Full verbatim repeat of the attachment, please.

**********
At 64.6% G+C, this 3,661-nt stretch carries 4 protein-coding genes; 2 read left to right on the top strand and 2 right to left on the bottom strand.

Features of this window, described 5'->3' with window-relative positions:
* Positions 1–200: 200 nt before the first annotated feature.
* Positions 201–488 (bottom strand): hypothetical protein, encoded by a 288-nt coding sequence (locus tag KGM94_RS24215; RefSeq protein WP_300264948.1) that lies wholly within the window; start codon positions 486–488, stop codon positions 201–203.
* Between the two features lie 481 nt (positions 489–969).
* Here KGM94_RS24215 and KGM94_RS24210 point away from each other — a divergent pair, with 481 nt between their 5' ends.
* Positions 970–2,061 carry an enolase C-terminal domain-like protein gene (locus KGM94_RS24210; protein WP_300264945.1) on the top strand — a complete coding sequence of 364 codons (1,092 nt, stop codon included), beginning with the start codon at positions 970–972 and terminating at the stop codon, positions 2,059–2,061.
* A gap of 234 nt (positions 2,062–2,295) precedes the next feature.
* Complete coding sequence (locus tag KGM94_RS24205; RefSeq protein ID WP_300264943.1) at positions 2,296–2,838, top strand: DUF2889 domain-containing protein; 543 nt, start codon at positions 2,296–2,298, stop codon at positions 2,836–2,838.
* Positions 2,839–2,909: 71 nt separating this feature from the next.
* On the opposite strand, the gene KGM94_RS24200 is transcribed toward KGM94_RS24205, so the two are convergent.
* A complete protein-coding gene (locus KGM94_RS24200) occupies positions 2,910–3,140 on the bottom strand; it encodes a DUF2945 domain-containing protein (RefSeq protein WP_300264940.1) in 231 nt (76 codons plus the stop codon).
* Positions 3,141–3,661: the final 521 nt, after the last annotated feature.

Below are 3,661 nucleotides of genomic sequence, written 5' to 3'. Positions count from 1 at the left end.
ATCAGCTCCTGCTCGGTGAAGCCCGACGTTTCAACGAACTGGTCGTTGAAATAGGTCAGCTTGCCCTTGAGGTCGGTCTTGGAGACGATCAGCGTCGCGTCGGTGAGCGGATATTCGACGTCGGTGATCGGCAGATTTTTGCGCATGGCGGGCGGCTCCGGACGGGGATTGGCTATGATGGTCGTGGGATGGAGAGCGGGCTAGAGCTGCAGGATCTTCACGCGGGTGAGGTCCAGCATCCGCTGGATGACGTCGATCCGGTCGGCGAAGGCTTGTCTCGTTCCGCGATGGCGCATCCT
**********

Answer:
At 64.6% G+C, this 3,661-nt stretch carries 4 protein-coding genes; 2 read left to right on the top strand and 2 right to left on the bottom strand.

Features of this window, described 5'->3' with window-relative positions:
* Positions 1–200: 200 nt before the first annotated feature.
* Positions 201–488 (bottom strand): hypothetical protein, encoded by a 288-nt coding sequence (locus tag KGM94_RS24215; RefSeq protein WP_300264948.1) that lies wholly within the window; start codon positions 486–488, stop codon positions 201–203.
* Between the two features lie 481 nt (positions 489–969).
* Here KGM94_RS24215 and KGM94_RS24210 point away from each other — a divergent pair, with 481 nt between their 5' ends.
* Positions 970–2,061 carry an enolase C-terminal domain-like protein gene (locus KGM94_RS24210; protein WP_300264945.1) on the top strand — a complete coding sequence of 364 codons (1,092 nt, stop codon included), beginning with the start codon at positions 970–972 and terminating at the stop codon, positions 2,059–2,061.
* A gap of 234 nt (positions 2,062–2,295) precedes the next feature.
* Complete coding sequence (locus tag KGM94_RS24205; RefSeq protein ID WP_300264943.1) at positions 2,296–2,838, top strand: DUF2889 domain-containing protein; 543 nt, start codon at positions 2,296–2,298, stop codon at positions 2,836–2,838.
* Positions 2,839–2,909: 71 nt separating this feature from the next.
* On the opposite strand, the gene KGM94_RS24200 is transcribed toward KGM94_RS24205, so the two are convergent.
* A complete protein-coding gene (locus KGM94_RS24200) occupies positions 2,910–3,140 on the bottom strand; it encodes a DUF2945 domain-containing protein (RefSeq protein WP_300264940.1) in 231 nt (76 codons plus the stop codon).
* Positions 3,141–3,661: the final 521 nt, after the last annotated feature.

Below are 3,661 nucleotides of genomic sequence, written 5' to 3'. Positions count from 1 at the left end.
ATCAGCTCCTGCTCGGTGAAGCCCGACGTTTCAACGAACTGGTCGTTGAAATAGGTCAGCTTGCCCTTGAGGTCGGTCTTGGAGACGATCAGCGTCGCGTCGGTGAGCGGATATTCGACGTCGGTGATCGGCAGATTTTTGCGCATGGCGGGCGGCTCCGGACGGGGATTGGCTATGATGGTCGTGGGATGGAGAGCGGGCTAGAGCTGCAGGATCTTCACGCGGGTGAGGTCCAGCATCCGCTGGATGACGTCGATCCGGTCGGCGAAGGCTTGTCTCGTTCCGCGATGGCGCATCCT